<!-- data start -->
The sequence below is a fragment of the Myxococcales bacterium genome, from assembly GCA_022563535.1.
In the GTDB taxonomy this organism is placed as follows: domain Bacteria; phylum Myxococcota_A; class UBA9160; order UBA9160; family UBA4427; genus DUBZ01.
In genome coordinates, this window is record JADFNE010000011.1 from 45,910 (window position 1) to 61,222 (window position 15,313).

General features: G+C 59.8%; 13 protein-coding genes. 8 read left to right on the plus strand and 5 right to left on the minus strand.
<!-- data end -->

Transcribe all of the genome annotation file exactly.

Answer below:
The sequence below is a fragment of the Myxococcales bacterium genome, from assembly GCA_022563535.1.
In the GTDB taxonomy this organism is placed as follows: domain Bacteria; phylum Myxococcota_A; class UBA9160; order UBA9160; family UBA4427; genus DUBZ01.
In genome coordinates, this window is record JADFNE010000011.1 from 45,910 (window position 1) to 61,222 (window position 15,313).

General features: G+C 59.8%; 13 protein-coding genes. 8 read left to right on the plus strand and 5 right to left on the minus strand.